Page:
Semiotics of alterity and the cultural dimensions of Bible translation

Authors

DOI:

https://doi.org/10.38140/at.v43i2.7536

Abstract

Translated sacred writings from various religious traditions often retain a few selected cultural terms borrowed from the incipient sign system, while other cultural dimensions are translated in ways that can broadly be construed as domestication. By contrast, many Bible translation agencies eschew translation strategies in which cultural terms are borrowed, advocating in stead for wholesale domestication. In this article, we develop a theoretical framework for representing the alterity, but not the foreignness, of the Bible in translation. Alterity involves the incipient sign system, namely the biblical languages and their cultural contexts ranging from Iron Age Israel within the context of the Ancient Near East for the Old Testament to Roman Palestine in the first century for the New Testament. Examples from African contexts, including Afrikaans (South Africa), Lokaa (Nigeria) and Tira (Sudan), illustrate multiple approaches to representing alterity and provide an important corrective to current practice in many Bible translation projects.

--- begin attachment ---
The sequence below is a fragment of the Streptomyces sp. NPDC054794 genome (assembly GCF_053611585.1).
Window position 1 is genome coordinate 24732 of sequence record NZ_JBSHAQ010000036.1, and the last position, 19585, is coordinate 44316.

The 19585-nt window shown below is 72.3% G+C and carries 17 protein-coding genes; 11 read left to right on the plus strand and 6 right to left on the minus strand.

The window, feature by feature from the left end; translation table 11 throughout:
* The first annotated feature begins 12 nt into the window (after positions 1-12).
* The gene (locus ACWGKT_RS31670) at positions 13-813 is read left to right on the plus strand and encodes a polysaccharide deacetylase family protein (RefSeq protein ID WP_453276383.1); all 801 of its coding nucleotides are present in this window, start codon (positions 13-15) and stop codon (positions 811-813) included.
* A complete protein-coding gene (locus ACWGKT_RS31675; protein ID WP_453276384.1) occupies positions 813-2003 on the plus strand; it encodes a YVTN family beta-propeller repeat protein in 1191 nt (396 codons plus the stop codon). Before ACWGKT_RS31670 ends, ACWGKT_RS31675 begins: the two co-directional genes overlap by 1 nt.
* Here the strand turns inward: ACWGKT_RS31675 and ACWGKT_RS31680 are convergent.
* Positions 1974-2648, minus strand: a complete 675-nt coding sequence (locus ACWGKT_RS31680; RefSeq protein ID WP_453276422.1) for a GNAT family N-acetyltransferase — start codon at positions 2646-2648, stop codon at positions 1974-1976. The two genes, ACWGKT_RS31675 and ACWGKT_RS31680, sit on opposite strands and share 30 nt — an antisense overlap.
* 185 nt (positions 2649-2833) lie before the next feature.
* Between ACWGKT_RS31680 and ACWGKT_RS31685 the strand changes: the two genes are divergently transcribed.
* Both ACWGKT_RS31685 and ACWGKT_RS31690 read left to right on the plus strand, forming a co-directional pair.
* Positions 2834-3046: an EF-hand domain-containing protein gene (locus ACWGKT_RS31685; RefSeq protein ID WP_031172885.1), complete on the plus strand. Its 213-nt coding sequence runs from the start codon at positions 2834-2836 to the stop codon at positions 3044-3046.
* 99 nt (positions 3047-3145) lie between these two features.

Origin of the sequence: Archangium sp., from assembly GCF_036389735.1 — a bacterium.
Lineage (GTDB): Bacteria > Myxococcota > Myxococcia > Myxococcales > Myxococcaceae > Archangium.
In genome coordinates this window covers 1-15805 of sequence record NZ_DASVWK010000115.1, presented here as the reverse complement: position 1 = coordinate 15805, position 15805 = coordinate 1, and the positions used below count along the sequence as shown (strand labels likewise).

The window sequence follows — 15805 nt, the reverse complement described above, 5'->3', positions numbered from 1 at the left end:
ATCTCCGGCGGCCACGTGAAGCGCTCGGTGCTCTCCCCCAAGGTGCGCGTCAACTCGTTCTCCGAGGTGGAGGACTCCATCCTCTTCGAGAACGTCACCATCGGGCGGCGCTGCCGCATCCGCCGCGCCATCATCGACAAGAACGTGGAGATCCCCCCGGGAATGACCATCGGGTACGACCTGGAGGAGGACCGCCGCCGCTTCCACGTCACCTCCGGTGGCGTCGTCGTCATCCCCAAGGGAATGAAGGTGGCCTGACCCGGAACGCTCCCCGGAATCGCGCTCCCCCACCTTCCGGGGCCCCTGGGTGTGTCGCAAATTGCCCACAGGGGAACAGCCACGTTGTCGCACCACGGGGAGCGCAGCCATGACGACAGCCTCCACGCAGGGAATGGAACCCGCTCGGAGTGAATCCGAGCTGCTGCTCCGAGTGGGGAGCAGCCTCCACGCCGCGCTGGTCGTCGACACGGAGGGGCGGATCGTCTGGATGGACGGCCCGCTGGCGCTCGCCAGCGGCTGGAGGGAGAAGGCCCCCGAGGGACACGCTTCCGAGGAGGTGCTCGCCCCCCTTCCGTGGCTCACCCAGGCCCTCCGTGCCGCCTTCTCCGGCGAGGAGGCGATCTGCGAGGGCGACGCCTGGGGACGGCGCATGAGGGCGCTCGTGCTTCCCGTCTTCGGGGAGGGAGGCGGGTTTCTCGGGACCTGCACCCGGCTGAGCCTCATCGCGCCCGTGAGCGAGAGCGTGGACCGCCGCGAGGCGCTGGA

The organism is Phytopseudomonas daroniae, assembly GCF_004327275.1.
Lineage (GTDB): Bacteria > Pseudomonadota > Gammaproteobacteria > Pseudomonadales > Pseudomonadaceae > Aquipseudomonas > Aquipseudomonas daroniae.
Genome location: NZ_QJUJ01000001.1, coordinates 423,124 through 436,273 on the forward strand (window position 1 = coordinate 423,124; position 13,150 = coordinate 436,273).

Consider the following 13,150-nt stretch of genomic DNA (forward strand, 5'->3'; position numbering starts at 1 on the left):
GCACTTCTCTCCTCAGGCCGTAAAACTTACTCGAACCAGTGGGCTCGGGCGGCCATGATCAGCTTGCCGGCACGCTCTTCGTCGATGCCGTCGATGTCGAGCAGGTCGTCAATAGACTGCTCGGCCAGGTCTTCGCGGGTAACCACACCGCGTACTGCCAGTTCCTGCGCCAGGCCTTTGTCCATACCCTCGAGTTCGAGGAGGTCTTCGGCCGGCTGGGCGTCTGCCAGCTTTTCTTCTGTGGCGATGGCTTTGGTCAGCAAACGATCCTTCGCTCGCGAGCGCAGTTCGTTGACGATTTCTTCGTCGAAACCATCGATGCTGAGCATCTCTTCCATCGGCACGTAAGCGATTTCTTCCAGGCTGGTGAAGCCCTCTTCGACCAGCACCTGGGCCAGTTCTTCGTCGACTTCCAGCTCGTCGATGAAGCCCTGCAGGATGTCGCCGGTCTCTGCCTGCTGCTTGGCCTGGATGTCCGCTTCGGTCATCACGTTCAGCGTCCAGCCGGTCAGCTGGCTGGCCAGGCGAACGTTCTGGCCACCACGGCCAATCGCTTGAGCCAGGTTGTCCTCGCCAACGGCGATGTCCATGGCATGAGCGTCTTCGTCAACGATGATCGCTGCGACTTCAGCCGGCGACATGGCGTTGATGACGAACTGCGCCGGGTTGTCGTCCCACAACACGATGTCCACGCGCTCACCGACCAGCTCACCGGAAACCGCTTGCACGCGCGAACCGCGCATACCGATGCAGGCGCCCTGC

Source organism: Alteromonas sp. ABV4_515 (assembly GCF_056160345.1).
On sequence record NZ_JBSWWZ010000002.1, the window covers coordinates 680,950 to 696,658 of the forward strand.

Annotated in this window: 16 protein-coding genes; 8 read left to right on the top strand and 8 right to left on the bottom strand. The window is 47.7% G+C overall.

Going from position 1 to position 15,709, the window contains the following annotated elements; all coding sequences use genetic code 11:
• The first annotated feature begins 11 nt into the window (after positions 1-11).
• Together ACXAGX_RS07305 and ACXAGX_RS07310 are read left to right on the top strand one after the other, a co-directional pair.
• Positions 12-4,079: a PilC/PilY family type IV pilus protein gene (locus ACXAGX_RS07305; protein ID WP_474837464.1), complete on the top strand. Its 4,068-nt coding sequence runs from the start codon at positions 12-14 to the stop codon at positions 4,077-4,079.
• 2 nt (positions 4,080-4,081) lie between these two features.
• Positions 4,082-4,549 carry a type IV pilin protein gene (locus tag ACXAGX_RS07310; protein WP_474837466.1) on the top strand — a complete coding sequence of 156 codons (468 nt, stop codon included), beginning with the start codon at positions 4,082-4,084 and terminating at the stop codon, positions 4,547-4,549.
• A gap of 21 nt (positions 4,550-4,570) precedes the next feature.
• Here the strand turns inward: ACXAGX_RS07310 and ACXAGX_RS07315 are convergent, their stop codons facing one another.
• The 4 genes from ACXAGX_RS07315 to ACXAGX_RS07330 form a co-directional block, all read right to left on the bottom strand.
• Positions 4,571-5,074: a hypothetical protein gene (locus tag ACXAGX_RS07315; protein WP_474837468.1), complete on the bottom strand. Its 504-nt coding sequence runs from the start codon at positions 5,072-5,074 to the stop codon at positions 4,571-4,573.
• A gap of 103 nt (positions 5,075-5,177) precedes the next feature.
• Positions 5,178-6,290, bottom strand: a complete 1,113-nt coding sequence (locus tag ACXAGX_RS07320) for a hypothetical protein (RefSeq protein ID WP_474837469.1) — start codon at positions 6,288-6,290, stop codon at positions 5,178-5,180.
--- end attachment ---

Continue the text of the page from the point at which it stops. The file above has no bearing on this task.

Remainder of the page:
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Author Biographies

J.A. Naudé , University of the Free State

Senior Professor, Department of Hebrew, University of the Free State

C.L. Miller-Naudé , University of the Free State

Senior Professor, Department of Hebrew, University of the Free State

J.O. Obono, Initiative on Mother Tongue and Literacy Development

National Director, Initiative on Mother Tongue and Literacy Development, Nigeria

Published

2023-12-13

Issue

Section

Articles